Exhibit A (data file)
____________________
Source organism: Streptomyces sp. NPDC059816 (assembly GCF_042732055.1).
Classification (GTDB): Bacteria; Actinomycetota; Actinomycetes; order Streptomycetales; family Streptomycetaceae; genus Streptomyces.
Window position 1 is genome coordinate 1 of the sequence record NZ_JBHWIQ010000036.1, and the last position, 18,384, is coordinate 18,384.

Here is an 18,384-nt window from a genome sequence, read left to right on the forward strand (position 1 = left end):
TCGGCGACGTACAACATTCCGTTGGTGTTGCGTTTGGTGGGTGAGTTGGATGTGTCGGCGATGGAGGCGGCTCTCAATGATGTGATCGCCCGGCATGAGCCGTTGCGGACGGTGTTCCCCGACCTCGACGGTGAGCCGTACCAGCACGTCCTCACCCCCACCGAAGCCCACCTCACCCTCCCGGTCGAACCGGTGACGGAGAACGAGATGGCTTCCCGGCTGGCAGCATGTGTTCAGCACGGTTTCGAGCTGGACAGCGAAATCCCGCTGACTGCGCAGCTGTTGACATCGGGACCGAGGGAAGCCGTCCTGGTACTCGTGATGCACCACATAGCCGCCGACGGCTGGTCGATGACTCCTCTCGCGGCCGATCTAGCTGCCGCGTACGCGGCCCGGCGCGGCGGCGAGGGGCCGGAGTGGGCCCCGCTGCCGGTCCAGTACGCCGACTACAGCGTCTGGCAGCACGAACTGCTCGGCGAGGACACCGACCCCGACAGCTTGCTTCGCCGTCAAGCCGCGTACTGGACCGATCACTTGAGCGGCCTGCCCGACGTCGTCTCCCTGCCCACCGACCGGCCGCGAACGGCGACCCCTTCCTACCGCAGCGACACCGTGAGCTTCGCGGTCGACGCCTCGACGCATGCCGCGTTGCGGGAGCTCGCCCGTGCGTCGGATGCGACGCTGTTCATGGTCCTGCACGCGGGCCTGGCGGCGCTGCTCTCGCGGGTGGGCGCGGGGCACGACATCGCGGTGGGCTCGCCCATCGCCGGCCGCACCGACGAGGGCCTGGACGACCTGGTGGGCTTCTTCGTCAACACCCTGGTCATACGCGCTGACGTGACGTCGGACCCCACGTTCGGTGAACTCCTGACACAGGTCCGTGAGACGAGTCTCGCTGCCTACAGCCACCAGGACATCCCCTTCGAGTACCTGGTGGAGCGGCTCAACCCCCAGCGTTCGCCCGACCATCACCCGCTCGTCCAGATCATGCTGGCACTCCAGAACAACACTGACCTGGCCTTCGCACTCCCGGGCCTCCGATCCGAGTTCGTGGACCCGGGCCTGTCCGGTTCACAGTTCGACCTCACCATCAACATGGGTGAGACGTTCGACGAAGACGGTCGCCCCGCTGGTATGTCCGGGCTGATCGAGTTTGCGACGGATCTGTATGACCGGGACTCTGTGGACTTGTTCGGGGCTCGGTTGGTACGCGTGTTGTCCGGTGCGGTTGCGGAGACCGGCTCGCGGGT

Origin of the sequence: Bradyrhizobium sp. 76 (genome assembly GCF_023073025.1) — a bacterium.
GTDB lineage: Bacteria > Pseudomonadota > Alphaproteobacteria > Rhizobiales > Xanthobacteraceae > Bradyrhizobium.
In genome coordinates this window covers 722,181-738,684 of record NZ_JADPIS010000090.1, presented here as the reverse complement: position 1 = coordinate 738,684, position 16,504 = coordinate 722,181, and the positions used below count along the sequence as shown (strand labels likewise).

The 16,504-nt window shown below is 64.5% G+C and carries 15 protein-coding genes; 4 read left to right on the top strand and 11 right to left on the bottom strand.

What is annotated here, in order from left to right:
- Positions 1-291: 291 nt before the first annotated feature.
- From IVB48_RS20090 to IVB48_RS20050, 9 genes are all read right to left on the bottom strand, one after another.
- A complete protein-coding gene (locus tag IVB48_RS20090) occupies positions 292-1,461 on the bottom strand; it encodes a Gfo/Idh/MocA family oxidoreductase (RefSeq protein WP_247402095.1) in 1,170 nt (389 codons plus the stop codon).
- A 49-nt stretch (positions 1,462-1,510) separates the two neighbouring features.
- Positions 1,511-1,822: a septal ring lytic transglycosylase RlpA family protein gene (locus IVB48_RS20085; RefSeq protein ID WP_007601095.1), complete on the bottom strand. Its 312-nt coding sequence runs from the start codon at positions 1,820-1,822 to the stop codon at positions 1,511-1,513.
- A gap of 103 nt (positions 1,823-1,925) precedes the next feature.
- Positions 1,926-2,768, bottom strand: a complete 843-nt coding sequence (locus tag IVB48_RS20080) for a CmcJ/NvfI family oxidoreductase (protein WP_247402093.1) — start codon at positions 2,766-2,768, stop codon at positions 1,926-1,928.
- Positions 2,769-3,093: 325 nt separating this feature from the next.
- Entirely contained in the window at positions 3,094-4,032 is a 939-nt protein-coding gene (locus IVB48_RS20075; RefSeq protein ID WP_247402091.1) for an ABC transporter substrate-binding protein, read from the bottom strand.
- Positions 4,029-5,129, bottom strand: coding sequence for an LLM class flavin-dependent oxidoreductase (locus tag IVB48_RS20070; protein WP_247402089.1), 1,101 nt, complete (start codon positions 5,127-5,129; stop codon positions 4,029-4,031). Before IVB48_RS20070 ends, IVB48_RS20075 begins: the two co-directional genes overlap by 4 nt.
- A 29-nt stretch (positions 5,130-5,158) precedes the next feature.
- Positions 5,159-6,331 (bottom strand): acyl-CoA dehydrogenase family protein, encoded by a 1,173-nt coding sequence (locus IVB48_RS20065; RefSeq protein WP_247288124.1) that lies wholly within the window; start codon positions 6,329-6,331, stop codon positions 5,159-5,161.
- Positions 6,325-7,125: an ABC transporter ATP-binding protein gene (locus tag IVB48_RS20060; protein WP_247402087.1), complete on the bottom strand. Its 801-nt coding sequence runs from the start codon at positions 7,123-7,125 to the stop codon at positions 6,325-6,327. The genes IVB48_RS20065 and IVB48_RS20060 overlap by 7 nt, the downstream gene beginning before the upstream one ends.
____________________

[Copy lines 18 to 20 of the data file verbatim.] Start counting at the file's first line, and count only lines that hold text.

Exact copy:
- Positions 2,769-3,093: 325 nt separating this feature from the next.
- Entirely contained in the window at positions 3,094-4,032 is a 939-nt protein-coding gene (locus IVB48_RS20075; RefSeq protein ID WP_247402091.1) for an ABC transporter substrate-binding protein, read from the bottom strand.
- Positions 4,029-5,129, bottom strand: coding sequence for an LLM class flavin-dependent oxidoreductase (locus tag IVB48_RS20070; protein WP_247402089.1), 1,101 nt, complete (start codon positions 5,127-5,129; stop codon positions 4,029-4,031). Before IVB48_RS20070 ends, IVB48_RS20075 begins: the two co-directional genes overlap by 4 nt.